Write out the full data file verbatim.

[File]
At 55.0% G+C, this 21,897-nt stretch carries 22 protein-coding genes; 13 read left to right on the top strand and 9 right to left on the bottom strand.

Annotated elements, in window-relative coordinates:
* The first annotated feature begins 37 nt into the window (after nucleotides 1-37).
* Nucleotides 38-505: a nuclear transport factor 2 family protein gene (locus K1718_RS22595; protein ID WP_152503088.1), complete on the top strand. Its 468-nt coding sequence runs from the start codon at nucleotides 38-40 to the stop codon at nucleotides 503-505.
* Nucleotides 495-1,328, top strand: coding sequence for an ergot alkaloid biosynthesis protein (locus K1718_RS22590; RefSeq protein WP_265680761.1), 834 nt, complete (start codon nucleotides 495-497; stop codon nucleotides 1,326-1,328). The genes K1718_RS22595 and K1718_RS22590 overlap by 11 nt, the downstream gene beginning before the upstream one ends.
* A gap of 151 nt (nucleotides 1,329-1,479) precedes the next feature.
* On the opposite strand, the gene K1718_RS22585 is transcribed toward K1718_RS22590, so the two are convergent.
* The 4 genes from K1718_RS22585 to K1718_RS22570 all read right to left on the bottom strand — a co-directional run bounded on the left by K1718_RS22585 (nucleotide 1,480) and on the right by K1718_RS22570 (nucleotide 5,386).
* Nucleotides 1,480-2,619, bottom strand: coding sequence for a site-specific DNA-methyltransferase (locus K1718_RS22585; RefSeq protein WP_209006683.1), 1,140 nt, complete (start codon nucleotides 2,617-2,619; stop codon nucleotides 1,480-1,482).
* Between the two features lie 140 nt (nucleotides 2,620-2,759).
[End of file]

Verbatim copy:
At 55.0% G+C, this 21,897-nt stretch carries 22 protein-coding genes; 13 read left to right on the top strand and 9 right to left on the bottom strand.

Annotated elements, in window-relative coordinates:
* The first annotated feature begins 37 nt into the window (after nucleotides 1-37).
* Nucleotides 38-505: a nuclear transport factor 2 family protein gene (locus K1718_RS22595; protein ID WP_152503088.1), complete on the top strand. Its 468-nt coding sequence runs from the start codon at nucleotides 38-40 to the stop codon at nucleotides 503-505.
* Nucleotides 495-1,328, top strand: coding sequence for an ergot alkaloid biosynthesis protein (locus K1718_RS22590; RefSeq protein WP_265680761.1), 834 nt, complete (start codon nucleotides 495-497; stop codon nucleotides 1,326-1,328). The genes K1718_RS22595 and K1718_RS22590 overlap by 11 nt, the downstream gene beginning before the upstream one ends.
* A gap of 151 nt (nucleotides 1,329-1,479) precedes the next feature.
* On the opposite strand, the gene K1718_RS22585 is transcribed toward K1718_RS22590, so the two are convergent.
* The 4 genes from K1718_RS22585 to K1718_RS22570 all read right to left on the bottom strand — a co-directional run bounded on the left by K1718_RS22585 (nucleotide 1,480) and on the right by K1718_RS22570 (nucleotide 5,386).
* Nucleotides 1,480-2,619, bottom strand: coding sequence for a site-specific DNA-methyltransferase (locus K1718_RS22585; RefSeq protein WP_209006683.1), 1,140 nt, complete (start codon nucleotides 2,617-2,619; stop codon nucleotides 1,480-1,482).
* Between the two features lie 140 nt (nucleotides 2,620-2,759).